Skip to main content

Airport and Ground Operations Support Scheme

Debated on Monday 29 November 2021

The Committee consisted of the following Members:

Chair: Caroline Nokes

† Browne, Anthony (South Cambridgeshire) (Con)

† Courts, Robert (Parliamentary Under-Secretary of State for Transport)

Eagle, Maria (Garston and Halewood) (Lab)

† Greenwood, Lilian (Nottingham South) (Lab)

Hillier, Dame Meg (Hackney South and Shoreditch) (Lab/Co-op)

† Jones, Andrew (Harrogate and Knaresborough) (Con)

Jones, Darren (Bristol North West) (Lab)

† Jupp, Simon (East Devon) (Con)

† Kane, Mike (Wythenshawe and Sale East) (Lab)

Keeley, Barbara (Worsley and Eccles South) (Lab)

† Lewer, Andrew (Northampton South) (Con)

† Mangnall, Anthony (Totnes) (Con)

† Merriman, Huw (Bexhill and Battle) (Con)

Osamor, Kate (Edmonton) (Lab/Co-op)

† Richards, Nicola (West Bromwich East) (Con)

† Smith, Henry (Crawley) (Con)

† Solloway, Amanda (Lord Commissioner of Her Majesty's Treasury)

Dominic Stockbridge, Dawn Amey, Committee Clerks

† attended the Committee

Second Delegated Legislation Committee

Monday 29 November 2021

[Caroline Nokes in the Chair]

Airport and Ground Operations Support Scheme

Before we begin, I remind Members that they are expected to wear face coverings and to maintain social distancing as far as possible, in line with current Government guidance and that of the House of Commons Commission. Please also give each other and staff plenty of room when seated and when entering and leaving. Please can Members send their speaking notes to hansardnotes@parliament.uk.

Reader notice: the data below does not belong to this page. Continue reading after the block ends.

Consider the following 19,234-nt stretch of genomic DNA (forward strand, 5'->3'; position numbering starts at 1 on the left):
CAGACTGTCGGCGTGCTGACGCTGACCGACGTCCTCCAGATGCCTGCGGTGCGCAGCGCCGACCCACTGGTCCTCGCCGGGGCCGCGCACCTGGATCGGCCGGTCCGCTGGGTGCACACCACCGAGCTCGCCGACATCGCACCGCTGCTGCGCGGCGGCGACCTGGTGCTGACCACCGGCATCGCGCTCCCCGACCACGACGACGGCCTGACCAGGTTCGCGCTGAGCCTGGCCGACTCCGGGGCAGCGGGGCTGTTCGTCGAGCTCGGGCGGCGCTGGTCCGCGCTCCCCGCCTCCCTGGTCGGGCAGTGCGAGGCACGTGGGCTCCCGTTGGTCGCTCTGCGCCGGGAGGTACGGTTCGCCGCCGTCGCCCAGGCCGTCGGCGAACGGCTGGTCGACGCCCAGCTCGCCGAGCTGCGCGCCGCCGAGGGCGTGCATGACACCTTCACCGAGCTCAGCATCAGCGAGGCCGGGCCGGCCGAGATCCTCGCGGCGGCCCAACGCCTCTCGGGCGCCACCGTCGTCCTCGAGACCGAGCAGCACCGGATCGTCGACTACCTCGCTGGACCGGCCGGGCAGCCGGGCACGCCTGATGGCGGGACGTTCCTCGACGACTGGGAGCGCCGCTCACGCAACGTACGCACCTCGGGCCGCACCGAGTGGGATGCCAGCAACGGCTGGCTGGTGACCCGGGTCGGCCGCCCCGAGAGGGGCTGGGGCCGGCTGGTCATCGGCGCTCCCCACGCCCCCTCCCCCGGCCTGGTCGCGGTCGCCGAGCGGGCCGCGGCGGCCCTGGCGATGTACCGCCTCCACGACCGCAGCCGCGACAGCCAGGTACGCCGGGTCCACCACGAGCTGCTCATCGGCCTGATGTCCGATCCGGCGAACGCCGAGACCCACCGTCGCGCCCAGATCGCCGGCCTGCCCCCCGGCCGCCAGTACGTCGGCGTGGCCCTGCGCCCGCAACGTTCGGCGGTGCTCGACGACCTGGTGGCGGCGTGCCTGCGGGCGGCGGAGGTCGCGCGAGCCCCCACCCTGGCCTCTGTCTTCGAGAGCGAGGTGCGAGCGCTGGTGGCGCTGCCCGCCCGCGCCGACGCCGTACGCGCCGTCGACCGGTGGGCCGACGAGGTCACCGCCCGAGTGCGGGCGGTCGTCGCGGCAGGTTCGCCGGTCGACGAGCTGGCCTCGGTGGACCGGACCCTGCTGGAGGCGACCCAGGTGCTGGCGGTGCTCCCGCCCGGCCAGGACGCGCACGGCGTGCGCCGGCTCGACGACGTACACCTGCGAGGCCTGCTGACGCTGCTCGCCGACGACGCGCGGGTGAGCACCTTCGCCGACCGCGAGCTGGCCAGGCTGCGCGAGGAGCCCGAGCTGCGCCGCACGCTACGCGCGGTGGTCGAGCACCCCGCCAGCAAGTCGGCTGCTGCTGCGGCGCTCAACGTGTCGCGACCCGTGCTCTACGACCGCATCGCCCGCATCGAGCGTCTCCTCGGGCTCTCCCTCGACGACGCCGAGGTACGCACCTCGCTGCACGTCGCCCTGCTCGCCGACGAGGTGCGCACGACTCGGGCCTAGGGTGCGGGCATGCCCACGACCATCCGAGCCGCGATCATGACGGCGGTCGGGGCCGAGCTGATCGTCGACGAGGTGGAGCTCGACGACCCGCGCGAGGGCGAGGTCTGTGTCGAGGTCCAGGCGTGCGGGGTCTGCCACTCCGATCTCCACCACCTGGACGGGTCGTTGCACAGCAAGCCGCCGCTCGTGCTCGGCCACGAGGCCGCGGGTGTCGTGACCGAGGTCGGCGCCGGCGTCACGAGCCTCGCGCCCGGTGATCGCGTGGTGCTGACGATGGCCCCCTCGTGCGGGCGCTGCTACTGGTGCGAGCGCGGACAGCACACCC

I beg to move,

That the Committee has considered the motion in the name of Grant Shapps relating to airport and ground operations support scheme winter 2021-22 renewal that this House authorises the Secretary of State to undertake to pay, and to pay by way of financial assistance under section 8 of the Industrial Development Act 1982, sums exceeding £30 million with an estimated total sum of £44 million, to be made available, through the extended airport and ground operations support scheme announced in the Budget, to eligible commercial airports and ground operators to compensate for the continuing damage caused by covid-19 to the aviation sector, on the basis of business rates liabilities or covid-19 losses, whichever is lower, from October 2 March 2022, subject to certain conditions and a cap of £4 million per eligible company.